However, she is willing to go to the appointment when called (“with great suspicion, but what are we going to do”) but criticizes the way in which the campaign is being managed, in which there is a lack of more information and clarity from the authorities on the management of vaccines in particular and the pandemic in general.

“Nobody knows what is going to happen with the Covid, nor do they clarify themselves. But in the meantime, we are all paying the price”

“Nobody knows what is going to happen with the Covid, nor are they clarifying themselves,” he says. “But meanwhile, we are all paying the duck. ”

“I hope they don’t let me down”

Rafael Herrera is a retired computer scientist from 66 years who lives in Madrid’s Palacio neighborhood. Gets on the phone from the outskirts of the Wanda Metropolitano, as he has accompanied his wife, 64, who has been summoned for the vaccine.

Rafael Herrera


None of them is essential staff, no vulnerable group nor any other circumstance that gives them priority in vaccination. Your wife has received the call for the AstraZeneca for being under 65, although he is out of the moment of that possibility. “I hope that do not leave me lying “, comments.

Rafael says he is looking forward to receiving the medicine soon. “I’m calm. Well, angry, but not for thisbut for the management of the pandemic. “

“It is not known what will happen, we are a bit in limbo, and who can we turn to to find out?”

The former computer scientist also criticizes the confusion generated by so many changes in vaccination plans. “Every day you wake up with something new, there is a lot of uncertainty, “he says.” It is not known what will happen, we are a bit in limbo, and who can we turn to to know?

Image of a man with a mask on a Canarian beach.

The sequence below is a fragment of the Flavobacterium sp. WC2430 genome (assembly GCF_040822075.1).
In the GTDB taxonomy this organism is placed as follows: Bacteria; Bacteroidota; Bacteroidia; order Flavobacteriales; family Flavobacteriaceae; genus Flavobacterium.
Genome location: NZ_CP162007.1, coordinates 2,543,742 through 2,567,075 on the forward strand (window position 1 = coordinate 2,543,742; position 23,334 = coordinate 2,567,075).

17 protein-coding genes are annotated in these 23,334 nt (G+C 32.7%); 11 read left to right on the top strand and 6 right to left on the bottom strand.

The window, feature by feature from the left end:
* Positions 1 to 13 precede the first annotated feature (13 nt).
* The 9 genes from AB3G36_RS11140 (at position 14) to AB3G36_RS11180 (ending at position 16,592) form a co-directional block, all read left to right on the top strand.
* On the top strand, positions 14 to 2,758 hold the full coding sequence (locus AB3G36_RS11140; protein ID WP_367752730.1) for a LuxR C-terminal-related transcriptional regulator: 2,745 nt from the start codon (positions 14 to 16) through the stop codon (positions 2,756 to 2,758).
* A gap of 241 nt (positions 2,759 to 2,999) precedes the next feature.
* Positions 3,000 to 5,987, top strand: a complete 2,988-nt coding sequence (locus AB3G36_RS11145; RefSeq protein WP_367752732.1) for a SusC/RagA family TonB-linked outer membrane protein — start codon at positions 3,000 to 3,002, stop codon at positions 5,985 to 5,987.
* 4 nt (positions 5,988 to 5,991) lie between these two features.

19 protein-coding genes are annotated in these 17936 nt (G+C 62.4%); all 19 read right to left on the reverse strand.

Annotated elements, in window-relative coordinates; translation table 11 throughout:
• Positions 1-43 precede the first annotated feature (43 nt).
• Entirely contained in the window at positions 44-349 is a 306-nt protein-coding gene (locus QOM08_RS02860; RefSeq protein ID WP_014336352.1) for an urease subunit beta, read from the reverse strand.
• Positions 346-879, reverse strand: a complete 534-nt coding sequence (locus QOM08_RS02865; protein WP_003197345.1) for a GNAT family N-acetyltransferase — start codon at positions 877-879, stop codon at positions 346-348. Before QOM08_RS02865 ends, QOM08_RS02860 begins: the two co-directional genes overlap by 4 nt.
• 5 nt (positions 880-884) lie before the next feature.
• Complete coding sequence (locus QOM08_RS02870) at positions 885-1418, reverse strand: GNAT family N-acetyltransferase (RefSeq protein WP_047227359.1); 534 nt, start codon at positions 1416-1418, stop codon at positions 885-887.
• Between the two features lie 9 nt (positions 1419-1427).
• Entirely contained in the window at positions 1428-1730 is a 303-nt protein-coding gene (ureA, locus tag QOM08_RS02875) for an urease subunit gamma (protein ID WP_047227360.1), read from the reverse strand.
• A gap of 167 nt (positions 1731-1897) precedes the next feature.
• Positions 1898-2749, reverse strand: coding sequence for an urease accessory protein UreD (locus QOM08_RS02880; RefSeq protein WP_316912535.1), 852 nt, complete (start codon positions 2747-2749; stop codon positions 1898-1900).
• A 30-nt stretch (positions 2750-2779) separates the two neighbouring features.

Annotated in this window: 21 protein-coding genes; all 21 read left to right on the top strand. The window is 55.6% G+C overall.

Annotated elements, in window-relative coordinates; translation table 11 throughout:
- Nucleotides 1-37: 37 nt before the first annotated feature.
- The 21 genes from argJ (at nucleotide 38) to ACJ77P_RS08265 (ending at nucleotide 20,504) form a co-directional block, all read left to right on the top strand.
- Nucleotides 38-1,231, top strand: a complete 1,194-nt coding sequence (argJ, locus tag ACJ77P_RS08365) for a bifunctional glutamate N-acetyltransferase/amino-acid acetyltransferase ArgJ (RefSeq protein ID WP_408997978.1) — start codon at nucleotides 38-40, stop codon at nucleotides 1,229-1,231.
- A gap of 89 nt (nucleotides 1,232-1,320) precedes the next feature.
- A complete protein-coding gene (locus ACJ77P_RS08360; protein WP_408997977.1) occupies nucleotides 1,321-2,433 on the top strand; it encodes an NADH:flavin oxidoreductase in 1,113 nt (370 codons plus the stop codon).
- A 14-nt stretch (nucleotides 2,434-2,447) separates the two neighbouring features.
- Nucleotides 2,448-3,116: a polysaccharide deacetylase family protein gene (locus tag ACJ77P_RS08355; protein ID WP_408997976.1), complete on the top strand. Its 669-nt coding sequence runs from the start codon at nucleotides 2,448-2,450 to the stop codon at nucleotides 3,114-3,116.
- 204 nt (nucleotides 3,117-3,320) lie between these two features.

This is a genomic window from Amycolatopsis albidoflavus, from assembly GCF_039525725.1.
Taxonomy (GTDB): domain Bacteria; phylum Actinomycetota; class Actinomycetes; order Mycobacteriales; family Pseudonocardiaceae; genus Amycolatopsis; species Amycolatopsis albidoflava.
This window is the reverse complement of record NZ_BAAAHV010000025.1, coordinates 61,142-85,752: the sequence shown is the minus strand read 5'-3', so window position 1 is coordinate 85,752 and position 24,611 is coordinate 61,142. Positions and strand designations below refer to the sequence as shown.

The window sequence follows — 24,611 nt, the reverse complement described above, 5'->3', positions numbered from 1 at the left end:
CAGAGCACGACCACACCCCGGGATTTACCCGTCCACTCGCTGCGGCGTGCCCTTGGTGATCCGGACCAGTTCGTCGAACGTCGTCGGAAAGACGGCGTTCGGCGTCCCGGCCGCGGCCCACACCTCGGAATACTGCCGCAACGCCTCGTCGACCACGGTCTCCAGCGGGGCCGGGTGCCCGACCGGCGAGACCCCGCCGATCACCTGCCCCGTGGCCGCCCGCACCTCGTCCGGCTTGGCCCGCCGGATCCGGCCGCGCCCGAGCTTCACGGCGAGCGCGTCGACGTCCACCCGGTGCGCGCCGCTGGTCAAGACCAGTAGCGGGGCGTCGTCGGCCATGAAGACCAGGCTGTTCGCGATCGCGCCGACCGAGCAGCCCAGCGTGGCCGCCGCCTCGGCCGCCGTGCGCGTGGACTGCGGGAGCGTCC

On the doubts that the AstraZeneca vaccine, that his wife is receiving while talking to this newspaper, Rafael indicates that what is really important is that most of the population is vaccinated. “MY wife is delighted that they called her.”

And, he adds, the reaction that medications can make vary from one patient to another and cannot be generalized. “Does anyone know if the Moderna vaccine going to give problems? What suits one person to another may not, it all depends on each person. “

Rafael ends by commenting on the operation in the Metropolitan: “There is no fuss, people are very well, keeping their distances, pretty well organized. “

“There are no vaccines”

For Juan Carlos Tuya, 70 years old and a resident of Getafe, the problem in the immunization of people his age is clear: “There are no vaccines, it is clear. It is the main problem. “

Juan Carlos Tuya


70 years. Lives in Getafe (Madrid)

Juan Carlos believed that he was going to have some kind of preference for his condition: have a kidney transplant, which forces him to take immunosuppressants, but this has not been the case. Low defenses do most vulnerable to coronavirus and to any disease.